Much scholarly attention concentrates on the creation of social ventures neglecting established organizations and the question of how to innovate continuously. Mair and Seelos stress that innovation needs to be seen as a process, not an ideology: “Innovation is not the holy grail.” We often overrate the value of innovation, undervalue the importance of failed innovation and underappreciate the difficulty of innovation. Innovation is a complex process and a long and continuous development from idea over evaluation to experimentation. Along the way organizations face many pitfalls. Ideas often never get started; or end too early. Reasons are, for example, a strong target focus, power struggles, fearing punishment and potential failures, a homogenous workforce and too much distance of managers from the frontline.
Andrew, a Skoll World Forum attendee, comments: “The ideas are there, but opportunities are not.” Many heads nod. The remark hits one of the core problems that Mair and Seelos convey: Organisations need innovation routines and processes. Ideas are normally not enacted by individuals. They require groups and both formal and informal engagement. Innovation consists of idea generation, evaluation, experimentation and enactment. Within this difficult and complex process, organisations should artistically balance innovation and scale by exploiting past and targeting future innovations given the availability of resources – in a process of productive innovation.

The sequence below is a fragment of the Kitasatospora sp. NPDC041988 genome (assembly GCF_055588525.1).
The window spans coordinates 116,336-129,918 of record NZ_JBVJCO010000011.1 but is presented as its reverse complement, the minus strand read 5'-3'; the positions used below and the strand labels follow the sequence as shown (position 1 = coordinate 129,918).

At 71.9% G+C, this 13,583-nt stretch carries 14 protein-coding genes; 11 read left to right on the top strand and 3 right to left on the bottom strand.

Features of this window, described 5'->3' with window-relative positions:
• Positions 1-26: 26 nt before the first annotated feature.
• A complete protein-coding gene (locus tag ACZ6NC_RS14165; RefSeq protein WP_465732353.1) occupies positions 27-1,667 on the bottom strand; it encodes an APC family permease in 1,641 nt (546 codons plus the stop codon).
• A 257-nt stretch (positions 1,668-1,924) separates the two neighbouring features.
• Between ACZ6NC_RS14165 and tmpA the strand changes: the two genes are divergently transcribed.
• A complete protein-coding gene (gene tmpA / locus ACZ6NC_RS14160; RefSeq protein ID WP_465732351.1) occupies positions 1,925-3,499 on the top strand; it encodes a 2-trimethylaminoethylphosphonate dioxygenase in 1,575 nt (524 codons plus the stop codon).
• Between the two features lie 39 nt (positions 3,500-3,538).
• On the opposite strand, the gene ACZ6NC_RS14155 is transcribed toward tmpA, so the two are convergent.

Presented a paper co-authored with Thomas Bohné at this year’s Academy of Management Conference in Boston.
// The Interaction between Academic Entrepreneurs & Potential Academic Entrepreneurs
“In this article, we explore the interaction between academic entrepreneurs (AEs) and potential academic entrepreneurs (PAEs) within academia. We focus on why and how these two groups interact and investigate intra-organizational facilitators and barriers of this interaction. The findings from our case study of the University of Oxford show that AEs are providing PAEs with encouragement and credibility and access to an entrepreneurial network. However, we also find resentment of entrepreneurship within academia and that distrust among academics complicate interactions, as academics are less open about their entrepreneurial interests and activities. In addition, we find that the technology transfer office (TTO) is both enabling and disabling the interaction. The TTO is perceived by PAEs and AEs as supportive of entrepreneurship, but also as having only limited knowledge and often being subject to a conflict of interest.”